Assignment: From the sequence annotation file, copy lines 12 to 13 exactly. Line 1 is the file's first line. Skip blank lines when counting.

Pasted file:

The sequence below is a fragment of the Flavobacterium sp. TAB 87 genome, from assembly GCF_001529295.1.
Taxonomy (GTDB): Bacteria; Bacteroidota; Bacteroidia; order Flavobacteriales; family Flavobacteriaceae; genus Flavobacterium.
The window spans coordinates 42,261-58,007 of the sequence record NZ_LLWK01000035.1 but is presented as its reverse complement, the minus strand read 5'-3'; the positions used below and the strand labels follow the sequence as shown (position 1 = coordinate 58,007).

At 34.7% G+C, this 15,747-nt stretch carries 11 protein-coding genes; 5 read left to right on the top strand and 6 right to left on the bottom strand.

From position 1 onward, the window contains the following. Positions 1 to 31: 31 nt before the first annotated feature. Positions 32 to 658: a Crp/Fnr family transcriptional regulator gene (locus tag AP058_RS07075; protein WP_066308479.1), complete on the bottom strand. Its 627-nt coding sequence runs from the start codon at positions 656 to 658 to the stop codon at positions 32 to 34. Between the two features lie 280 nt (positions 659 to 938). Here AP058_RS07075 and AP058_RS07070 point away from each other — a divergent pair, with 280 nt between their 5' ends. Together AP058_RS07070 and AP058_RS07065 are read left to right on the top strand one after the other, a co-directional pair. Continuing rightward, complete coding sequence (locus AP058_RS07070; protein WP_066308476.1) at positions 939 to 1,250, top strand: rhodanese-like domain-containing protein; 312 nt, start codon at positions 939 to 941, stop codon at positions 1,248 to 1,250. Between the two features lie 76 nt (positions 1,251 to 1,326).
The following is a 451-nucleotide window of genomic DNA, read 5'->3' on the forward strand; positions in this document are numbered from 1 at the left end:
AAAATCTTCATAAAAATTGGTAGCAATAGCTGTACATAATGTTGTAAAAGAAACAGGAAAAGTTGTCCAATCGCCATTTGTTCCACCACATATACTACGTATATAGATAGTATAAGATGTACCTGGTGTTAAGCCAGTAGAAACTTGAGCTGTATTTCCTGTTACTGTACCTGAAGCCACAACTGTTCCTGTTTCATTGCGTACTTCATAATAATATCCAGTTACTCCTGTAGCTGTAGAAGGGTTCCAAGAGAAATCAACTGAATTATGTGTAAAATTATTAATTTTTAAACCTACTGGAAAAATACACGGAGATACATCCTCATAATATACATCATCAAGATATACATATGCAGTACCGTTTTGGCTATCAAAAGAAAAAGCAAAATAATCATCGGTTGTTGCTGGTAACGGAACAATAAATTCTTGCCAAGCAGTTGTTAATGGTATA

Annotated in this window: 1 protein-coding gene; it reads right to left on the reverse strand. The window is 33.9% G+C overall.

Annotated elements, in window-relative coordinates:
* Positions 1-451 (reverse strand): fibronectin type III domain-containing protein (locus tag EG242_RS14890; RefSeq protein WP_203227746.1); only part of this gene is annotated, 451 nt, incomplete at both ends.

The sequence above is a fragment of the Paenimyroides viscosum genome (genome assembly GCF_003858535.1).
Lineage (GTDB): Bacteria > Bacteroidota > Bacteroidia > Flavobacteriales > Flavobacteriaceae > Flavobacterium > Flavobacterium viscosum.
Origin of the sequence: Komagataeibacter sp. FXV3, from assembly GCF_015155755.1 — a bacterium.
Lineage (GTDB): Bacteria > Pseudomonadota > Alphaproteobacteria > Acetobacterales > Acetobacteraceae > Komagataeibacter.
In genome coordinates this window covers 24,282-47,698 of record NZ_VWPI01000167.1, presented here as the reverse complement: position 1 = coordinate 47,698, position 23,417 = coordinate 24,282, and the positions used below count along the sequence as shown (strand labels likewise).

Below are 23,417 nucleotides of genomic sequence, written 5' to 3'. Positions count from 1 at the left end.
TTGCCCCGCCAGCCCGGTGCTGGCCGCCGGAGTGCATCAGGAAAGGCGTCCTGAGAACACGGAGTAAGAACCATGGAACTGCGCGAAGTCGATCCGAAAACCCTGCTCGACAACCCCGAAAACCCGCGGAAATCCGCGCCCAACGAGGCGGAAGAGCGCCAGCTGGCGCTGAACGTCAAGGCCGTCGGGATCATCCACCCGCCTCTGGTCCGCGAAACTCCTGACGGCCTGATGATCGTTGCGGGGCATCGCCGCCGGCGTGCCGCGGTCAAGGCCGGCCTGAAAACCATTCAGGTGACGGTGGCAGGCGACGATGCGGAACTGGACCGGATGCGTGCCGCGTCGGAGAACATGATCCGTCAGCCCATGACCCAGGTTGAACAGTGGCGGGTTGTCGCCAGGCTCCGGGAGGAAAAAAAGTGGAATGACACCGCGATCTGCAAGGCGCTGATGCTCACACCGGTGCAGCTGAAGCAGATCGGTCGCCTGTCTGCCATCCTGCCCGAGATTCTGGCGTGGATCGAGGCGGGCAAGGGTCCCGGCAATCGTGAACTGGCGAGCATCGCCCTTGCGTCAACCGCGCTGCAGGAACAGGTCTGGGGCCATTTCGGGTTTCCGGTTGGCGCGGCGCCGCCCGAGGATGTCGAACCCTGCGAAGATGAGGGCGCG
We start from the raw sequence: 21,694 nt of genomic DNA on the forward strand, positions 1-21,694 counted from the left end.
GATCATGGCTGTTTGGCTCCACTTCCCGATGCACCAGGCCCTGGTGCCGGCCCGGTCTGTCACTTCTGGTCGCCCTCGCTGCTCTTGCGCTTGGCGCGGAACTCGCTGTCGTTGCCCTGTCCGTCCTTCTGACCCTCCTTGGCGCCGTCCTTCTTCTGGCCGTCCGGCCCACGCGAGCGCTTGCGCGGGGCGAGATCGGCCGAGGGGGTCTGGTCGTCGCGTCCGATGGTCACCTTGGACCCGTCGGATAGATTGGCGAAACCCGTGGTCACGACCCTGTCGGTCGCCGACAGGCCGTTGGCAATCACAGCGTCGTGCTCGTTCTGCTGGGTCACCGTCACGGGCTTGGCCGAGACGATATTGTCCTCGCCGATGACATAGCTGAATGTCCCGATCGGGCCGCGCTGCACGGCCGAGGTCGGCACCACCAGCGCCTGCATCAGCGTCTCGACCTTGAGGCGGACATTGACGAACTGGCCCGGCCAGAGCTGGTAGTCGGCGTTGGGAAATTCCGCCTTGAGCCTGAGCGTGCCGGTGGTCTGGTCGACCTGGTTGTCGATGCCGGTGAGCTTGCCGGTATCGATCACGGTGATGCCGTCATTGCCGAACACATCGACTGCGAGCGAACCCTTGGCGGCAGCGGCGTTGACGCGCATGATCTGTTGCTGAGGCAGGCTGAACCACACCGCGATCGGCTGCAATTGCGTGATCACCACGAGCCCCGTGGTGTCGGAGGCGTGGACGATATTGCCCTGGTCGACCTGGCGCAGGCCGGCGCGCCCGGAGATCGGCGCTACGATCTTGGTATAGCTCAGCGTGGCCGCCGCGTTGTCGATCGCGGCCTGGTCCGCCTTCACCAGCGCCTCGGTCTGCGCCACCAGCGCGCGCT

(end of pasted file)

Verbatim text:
Lineage (GTDB): Bacteria > Bacteroidota > Bacteroidia > Flavobacteriales > Flavobacteriaceae > Flavobacterium > Flavobacterium viscosum.
Origin of the sequence: Komagataeibacter sp. FXV3, from assembly GCF_015155755.1 — a bacterium.